PI Original Josh Kalven Tuesday March 18th, 2008, 5:58pm

Sun-Times' Sweet Fabricates Obama Flip-Flop

During his speech in Philadelphia this morning, Barack Obama said the following about his former pastor, Rev. Jeremiah Wright:

"Did I know him to be an occasionally fierce critic of American domestic and foreign policy? Of course. Did I ever hear him make ...

During his speech in Philadelphia this morning, Barack Obama said the following about his former pastor, Rev. Jeremiah Wright:

"Did I know him to be an occasionally fierce critic of American domestic and foreign policy? Of course. Did I ever hear him make remarks that could be considered controversial while I sat in the church? Yes."

In a blog post this afternoon, the Sun-Times' Lynn Sweet asserts that this passage contradicts Obama's statement in a March 14 interview with the paper that he "wasn't in church" when Wright made the controversial comments repeatedly aired on the cable news channels in the past week. Here's the title of Sweet's post:

"Obama now says he heard Wright make controversial remarks. Told Sun-Times Friday 'wasn't in church' during those sermons."

Sweet describes Obama's comment during the speech as an "admission" that he "personally heard some of Wright’s fiery rhetoric." But in suggesting a flip-flop on Obama's part, Sweet assumes that Obama's original remark to the Sun-Times represented a blanket denial that he had ever heard Wright say anything remotely controversial.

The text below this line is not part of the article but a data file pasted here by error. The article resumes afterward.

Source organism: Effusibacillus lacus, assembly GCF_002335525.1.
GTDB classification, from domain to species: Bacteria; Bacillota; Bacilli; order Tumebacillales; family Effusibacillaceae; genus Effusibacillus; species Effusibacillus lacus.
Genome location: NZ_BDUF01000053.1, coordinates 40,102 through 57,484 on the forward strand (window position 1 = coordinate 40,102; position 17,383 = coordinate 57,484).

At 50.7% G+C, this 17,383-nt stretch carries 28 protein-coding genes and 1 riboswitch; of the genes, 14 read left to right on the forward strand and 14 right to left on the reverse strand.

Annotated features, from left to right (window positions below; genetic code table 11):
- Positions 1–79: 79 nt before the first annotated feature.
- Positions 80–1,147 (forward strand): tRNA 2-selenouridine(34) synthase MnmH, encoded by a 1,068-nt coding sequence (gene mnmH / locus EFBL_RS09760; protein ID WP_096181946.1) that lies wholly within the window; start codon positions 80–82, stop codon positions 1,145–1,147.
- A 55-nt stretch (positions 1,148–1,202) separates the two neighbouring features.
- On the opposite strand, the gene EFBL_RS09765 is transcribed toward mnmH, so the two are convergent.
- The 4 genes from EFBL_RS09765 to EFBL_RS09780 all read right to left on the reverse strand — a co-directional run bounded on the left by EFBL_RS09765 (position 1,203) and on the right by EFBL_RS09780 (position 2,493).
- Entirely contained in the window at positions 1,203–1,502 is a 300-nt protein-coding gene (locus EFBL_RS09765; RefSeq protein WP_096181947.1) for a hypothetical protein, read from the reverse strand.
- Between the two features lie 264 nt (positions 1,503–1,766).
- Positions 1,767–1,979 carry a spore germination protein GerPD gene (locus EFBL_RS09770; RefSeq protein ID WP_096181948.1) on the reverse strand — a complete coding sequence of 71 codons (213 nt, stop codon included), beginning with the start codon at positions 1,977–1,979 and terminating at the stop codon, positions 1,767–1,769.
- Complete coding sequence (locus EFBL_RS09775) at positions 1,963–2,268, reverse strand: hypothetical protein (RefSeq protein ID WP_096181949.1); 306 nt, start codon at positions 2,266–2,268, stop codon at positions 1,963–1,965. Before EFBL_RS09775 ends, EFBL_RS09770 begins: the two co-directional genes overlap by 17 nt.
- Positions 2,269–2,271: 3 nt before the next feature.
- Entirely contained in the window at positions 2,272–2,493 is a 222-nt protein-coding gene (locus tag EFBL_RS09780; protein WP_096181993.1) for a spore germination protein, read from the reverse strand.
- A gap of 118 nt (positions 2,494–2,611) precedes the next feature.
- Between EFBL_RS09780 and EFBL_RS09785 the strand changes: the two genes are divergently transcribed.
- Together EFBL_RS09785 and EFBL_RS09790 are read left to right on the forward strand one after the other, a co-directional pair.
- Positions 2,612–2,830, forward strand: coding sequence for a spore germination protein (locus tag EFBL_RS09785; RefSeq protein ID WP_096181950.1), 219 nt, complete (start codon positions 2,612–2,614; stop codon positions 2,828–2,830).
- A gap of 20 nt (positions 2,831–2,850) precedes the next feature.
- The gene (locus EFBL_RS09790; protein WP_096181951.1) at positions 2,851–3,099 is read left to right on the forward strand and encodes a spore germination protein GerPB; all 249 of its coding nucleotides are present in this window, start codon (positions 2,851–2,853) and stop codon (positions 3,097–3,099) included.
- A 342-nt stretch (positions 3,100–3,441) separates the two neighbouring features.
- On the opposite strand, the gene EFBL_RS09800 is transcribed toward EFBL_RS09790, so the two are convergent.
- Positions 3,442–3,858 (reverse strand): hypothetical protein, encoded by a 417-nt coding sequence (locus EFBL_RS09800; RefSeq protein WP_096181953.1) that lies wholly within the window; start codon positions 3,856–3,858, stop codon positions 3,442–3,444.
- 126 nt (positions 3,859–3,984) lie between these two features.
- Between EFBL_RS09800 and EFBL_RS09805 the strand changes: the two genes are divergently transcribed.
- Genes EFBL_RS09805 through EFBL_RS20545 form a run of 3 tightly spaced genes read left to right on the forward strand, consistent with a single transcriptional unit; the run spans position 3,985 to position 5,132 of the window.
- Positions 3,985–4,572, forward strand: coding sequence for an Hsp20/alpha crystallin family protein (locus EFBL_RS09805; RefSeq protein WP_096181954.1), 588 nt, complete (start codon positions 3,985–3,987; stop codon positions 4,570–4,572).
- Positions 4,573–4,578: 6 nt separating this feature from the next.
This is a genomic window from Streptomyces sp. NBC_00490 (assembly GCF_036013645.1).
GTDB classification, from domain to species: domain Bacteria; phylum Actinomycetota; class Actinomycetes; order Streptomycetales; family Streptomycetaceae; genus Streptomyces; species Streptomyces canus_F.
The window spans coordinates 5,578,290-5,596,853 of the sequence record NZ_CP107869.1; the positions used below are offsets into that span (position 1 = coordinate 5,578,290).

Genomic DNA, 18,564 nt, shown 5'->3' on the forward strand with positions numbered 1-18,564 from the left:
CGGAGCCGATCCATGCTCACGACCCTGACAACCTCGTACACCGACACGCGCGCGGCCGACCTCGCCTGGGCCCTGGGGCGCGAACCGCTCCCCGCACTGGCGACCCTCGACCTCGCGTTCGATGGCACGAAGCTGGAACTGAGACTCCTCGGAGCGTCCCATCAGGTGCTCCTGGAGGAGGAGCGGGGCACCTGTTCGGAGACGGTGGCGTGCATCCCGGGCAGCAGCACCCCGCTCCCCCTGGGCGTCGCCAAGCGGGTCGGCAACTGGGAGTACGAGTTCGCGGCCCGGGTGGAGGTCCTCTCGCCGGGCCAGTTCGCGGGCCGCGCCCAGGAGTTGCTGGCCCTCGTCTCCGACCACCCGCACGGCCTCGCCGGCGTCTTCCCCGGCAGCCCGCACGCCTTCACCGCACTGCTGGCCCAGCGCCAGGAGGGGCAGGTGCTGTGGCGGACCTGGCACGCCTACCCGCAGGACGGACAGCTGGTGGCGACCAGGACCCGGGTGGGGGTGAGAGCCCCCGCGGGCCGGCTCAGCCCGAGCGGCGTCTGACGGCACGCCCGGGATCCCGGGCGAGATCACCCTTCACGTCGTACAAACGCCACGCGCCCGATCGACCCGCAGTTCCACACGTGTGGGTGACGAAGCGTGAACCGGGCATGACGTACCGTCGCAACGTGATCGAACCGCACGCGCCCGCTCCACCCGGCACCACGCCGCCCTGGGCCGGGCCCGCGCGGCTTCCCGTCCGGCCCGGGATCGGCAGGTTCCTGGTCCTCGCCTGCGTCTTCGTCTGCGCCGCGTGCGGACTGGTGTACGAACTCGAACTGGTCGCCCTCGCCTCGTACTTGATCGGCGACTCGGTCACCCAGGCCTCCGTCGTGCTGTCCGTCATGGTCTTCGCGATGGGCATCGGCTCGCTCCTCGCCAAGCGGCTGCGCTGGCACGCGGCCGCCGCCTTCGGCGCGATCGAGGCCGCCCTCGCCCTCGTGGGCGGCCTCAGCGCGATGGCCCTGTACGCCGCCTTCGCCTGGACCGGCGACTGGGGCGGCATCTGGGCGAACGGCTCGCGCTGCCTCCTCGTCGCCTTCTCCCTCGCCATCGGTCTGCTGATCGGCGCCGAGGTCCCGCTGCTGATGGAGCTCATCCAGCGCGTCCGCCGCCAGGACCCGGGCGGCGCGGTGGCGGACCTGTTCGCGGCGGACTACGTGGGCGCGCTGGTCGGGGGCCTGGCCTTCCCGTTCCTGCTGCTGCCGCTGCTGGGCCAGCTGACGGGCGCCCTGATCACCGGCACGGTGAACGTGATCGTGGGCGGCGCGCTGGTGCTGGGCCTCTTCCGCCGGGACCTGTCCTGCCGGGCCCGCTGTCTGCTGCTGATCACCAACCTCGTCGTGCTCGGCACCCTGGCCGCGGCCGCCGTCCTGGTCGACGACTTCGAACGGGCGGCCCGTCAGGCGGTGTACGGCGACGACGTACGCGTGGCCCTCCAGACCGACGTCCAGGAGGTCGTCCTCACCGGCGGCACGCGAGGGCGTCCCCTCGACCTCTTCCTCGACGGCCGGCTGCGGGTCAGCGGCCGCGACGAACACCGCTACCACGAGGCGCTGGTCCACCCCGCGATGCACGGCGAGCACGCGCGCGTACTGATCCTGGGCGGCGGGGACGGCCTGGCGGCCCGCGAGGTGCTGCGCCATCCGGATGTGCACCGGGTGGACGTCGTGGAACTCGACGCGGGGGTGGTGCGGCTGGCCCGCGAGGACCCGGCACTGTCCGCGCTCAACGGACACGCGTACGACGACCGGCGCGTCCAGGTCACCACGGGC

In fact, Obama's denial during the Sun-Times interview last Friday -- which Sweet reprints in her column -- was fairly specific. He said:

"I put out a statement today very clear about my clear rejection of the statements [by Wright] that have caused controversy. I'll be honest with you. I wasn't in church when any of those sermons were issued."

Obama denied being in attendance when Wright made the comments "that have caused controversy." -- i.e., the particular remarks that have been repeated endlessly throughout the media. In his March 14 statement, Obama referred to these specific comments by Wright as "some inflammatory and appalling remarks he made about our country, our politics, and my political opponents."

But rather than entertain the obvious possibility that both of Obama's statements could be true -- that he previously heard Wright make "remarks that could be considered controversial," but did not hear the particular comments highlighted by the media -- Sweet instead chooses to cast Obama as "admitt[ing]" something that he had purportedly denied.

Moreover, she concludes her blog post with a time-honored journalistic tradition -- attempting to read the candidate's mind:

Obama probably made that admission in his speech knowing that reporters were trying to determine if he was in church for one of Wright’s divisive missives.

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